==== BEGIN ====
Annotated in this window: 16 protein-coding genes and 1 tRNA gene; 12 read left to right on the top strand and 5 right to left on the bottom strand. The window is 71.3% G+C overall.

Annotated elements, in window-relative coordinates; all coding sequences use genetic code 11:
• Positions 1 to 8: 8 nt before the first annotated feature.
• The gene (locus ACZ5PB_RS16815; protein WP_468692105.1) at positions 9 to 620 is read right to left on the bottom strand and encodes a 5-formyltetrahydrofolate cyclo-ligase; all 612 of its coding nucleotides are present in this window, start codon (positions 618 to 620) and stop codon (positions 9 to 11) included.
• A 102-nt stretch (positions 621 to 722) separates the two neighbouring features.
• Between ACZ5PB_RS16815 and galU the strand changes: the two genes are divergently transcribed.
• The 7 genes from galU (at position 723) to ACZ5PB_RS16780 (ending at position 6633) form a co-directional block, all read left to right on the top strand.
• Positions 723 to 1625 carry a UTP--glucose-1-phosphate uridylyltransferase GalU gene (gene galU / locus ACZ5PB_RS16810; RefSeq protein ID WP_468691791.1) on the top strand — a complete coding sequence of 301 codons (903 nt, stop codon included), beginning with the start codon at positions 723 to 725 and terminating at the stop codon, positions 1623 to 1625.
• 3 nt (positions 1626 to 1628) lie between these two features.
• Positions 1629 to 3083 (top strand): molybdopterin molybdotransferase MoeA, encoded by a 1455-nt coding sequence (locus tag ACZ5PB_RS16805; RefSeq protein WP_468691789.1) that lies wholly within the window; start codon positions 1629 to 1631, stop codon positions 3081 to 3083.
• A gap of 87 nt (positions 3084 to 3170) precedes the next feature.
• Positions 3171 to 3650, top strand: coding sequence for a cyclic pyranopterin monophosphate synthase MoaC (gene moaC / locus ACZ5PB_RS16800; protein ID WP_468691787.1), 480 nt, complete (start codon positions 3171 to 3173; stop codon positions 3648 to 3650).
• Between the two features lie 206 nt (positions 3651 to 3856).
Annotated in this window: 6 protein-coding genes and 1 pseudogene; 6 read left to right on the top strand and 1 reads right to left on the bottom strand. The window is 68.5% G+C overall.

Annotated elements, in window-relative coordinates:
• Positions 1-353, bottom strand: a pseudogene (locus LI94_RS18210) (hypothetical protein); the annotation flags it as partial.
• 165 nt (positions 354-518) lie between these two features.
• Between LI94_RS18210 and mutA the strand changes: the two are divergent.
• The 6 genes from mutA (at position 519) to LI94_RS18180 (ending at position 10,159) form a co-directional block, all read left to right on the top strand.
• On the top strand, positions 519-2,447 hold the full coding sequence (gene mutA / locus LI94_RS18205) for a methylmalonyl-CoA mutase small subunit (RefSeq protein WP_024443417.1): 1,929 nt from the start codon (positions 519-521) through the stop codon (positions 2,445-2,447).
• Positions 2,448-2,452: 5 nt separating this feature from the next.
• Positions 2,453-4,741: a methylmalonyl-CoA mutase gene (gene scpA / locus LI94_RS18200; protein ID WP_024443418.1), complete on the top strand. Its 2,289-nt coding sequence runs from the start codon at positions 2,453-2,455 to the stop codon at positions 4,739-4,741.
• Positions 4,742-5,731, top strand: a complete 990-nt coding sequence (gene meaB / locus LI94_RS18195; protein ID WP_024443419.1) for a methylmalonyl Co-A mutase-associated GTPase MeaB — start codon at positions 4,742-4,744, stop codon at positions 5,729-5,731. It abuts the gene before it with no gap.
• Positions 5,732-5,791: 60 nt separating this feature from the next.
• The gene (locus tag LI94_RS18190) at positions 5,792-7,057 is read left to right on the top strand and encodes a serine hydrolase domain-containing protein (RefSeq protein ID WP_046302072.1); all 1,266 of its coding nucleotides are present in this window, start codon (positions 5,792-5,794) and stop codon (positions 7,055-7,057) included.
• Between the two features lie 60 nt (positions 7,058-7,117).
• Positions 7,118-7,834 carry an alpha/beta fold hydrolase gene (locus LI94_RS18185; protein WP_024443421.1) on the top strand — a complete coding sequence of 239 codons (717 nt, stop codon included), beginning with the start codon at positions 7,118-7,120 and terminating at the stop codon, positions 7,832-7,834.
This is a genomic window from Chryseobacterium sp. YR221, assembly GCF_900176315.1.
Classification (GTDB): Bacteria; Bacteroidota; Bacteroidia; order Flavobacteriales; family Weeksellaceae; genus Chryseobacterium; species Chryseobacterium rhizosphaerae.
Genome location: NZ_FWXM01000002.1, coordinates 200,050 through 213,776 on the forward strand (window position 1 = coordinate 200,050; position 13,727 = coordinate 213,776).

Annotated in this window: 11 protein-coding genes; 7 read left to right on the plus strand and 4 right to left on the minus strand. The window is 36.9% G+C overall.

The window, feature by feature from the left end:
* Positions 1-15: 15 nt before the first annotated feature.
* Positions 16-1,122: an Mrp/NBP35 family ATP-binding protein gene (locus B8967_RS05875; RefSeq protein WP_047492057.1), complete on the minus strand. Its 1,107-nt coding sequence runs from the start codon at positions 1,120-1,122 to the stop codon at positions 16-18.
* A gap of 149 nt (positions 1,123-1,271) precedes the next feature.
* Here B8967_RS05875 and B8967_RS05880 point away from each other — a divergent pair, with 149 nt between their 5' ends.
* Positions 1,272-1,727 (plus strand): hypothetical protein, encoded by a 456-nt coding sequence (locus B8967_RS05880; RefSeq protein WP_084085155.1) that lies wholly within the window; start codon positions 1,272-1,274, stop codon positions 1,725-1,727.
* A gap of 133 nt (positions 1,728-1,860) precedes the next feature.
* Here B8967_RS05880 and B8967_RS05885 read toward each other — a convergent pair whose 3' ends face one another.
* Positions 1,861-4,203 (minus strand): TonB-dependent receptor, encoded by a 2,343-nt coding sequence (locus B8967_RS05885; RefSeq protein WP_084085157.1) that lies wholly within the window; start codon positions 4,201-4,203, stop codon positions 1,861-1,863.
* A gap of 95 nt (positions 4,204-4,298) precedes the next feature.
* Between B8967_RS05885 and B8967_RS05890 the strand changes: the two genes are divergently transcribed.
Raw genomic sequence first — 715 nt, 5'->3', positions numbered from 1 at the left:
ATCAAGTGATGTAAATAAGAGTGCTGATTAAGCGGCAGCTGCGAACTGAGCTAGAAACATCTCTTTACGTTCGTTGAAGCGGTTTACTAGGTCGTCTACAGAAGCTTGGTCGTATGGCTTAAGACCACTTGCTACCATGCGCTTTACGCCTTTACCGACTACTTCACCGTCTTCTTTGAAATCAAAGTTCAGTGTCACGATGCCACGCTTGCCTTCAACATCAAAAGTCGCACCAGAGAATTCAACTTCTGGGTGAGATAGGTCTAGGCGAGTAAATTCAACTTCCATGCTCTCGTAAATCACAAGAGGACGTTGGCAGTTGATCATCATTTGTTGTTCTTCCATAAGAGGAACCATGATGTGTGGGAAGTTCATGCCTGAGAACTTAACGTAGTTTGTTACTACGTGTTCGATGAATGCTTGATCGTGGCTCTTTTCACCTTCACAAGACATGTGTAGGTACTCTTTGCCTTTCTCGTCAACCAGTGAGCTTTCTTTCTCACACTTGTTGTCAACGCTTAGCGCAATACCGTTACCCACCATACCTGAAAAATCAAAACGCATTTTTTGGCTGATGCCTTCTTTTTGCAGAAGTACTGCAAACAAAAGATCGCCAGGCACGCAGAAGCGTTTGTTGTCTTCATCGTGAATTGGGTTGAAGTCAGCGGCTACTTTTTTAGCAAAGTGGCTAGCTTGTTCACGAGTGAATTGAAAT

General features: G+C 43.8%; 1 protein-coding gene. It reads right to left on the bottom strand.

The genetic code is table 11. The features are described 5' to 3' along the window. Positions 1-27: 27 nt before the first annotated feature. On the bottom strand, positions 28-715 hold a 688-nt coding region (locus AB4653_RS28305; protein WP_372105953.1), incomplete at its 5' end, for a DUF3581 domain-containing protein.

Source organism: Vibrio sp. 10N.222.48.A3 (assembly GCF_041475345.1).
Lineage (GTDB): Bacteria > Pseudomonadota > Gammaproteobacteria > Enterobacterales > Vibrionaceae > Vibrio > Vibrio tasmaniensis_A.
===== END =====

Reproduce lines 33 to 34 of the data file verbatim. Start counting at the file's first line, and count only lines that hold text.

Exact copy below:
* Positions 1-15: 15 nt before the first annotated feature.
* Positions 16-1,122: an Mrp/NBP35 family ATP-binding protein gene (locus B8967_RS05875; RefSeq protein WP_047492057.1), complete on the minus strand. Its 1,107-nt coding sequence runs from the start codon at positions 1,120-1,122 to the stop codon at positions 16-18.